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-   -   Red or Green coolant in '96 80 series? (http://www.risingsun4x4club.org/forum2/showthread.php?t=14067)

subzali 09-19-2010 07:50 PM

Red or Green coolant in '96 80 series?
 
When my dad bought his '96 80, it had green coolant in it. Did it come that way from the factory and should he keep putting green in it, or should he flush it and put Toyota red in it? Dave had this input from a couple years ago:
http://www.risingsun4x4club.org/foru...8&postcount=14

But I wasn't sure what to tell him. :dunno:

60wag 09-19-2010 08:23 PM

It was red to start with and likely changed to green along the way. I'd just drain it, flush and refill with green. I have red in mine but don't have a strong reason to use one or the other except that changing from one to the other should involve a through flush to keep the two from mixing.

corsair23 09-20-2010 12:37 AM

After discussing this with Robbie I wish I had swapped to green...But, both my 80 and the LX had red so that is what they are still running...

A big bonus IMO, and others based on discussions, for running green coolant is that you can pretty much find it anywhere should you need some in a pinch. Not so with Toyota Red. And we all know about the stories of what mixing red and green will do :)

coax 09-20-2010 08:10 AM

Quote:

Originally Posted by 60wag (Post 162557)
changing from one to the other should involve a through flush to keep the two from mixing.

x2, except that I'd go one further and say that even if its got green in it now, I'd still do a complete flush unless you know its been done before. I'd personally stick with green for the reasons Jeff mentioned; its much easier to come by in a pinch.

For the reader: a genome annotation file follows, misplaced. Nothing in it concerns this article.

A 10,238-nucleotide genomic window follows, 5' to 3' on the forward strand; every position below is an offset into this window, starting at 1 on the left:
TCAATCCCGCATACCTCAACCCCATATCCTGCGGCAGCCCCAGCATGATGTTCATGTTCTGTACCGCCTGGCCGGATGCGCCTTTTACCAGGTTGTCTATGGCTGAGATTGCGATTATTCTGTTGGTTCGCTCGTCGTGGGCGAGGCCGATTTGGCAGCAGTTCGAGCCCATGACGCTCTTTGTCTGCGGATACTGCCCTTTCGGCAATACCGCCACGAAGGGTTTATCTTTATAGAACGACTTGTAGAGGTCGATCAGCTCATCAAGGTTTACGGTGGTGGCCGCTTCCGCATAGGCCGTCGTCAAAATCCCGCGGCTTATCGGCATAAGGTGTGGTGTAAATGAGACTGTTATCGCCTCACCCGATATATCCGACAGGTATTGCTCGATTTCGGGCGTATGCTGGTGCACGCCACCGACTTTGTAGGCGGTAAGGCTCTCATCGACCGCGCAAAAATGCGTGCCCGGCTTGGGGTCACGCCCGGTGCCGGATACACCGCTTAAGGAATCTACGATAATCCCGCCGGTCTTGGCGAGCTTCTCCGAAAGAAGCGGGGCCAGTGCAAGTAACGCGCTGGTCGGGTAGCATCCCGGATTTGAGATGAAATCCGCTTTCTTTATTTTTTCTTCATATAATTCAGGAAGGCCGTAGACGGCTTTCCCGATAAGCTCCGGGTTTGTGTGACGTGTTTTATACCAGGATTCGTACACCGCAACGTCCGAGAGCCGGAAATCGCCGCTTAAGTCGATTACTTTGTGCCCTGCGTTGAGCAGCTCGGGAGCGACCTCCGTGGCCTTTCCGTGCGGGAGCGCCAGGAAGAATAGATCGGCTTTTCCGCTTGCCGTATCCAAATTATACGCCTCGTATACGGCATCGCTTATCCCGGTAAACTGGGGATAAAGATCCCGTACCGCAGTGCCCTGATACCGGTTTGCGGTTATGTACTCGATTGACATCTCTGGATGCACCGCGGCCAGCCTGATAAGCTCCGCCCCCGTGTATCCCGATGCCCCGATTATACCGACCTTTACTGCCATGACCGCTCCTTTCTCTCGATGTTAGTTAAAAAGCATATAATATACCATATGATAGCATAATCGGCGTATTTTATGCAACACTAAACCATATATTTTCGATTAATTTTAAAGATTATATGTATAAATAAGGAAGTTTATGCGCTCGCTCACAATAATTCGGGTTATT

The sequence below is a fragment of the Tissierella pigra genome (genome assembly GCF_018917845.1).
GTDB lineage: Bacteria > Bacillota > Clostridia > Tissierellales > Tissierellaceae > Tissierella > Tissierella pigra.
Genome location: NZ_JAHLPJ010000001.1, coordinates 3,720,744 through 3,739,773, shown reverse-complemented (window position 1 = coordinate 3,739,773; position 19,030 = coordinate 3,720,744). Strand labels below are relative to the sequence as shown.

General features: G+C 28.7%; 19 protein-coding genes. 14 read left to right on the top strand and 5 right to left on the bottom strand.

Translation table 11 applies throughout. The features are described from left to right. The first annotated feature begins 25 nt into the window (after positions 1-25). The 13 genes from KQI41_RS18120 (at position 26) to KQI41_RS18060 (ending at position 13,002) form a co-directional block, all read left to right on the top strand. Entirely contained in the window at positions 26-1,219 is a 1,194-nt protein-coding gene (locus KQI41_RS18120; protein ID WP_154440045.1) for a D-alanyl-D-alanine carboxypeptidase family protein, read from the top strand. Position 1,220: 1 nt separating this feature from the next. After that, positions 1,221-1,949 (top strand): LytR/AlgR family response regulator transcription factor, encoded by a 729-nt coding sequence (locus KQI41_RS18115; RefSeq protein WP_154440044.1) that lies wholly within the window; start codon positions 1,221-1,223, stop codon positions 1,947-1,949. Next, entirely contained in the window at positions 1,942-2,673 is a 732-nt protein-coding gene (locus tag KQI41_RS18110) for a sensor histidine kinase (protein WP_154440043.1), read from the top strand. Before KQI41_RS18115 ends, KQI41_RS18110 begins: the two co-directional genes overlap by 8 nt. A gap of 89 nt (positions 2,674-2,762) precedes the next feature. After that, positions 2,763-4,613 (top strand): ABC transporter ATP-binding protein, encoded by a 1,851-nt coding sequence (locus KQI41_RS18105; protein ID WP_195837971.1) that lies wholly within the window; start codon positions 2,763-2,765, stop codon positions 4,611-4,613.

subzali 09-26-2016 10:17 AM

So after reading over some threads I think I'll stick with the green coolant in the 80. Here's what 4 flushes looks like:
http://risingsun4x4club.org/forum2/a...1&d=1474853983

Any wisdom on current green? Will any green do? They all used to say Prestone green, but I guess there is a difference between silicate and non-silicate green...

How about this (Prestone)?
http://www.oreillyauto.com/site/c/de...4188&ppt=C0059

Or this (Peak)?
http://www.oreillyauto.com/site/c/de...4188&ppt=C0059

or even this (O Reilly house brand)?
http://www.oreillyauto.com/site/c/de...4188&ppt=C0059

Any real difference among these?

wesintl 09-26-2016 10:28 AM

RED, I went with red when i replaced the rad in the 70. Toyota doesn't have silicon silicates, draw your own conclusions. I don't run green, orange or anything else in cruisers. I've never needed to add coolant on the trail and if you do mixing will still get you home to flush and fill.

DaveInDenver 09-26-2016 10:34 AM

You can't trust the color anymore, there is hybrid OAT green now. HOAT is what Toyota Red is. The old green used to mean straight up inorganic silicated ethylene glycol G-05 but now some brands, like Honda, have an OAT green. In a Honda the two green coolants would not be compatible. So I'm not sure what you get anymore without reading the label at the NAPA and consulting your chemical handbook.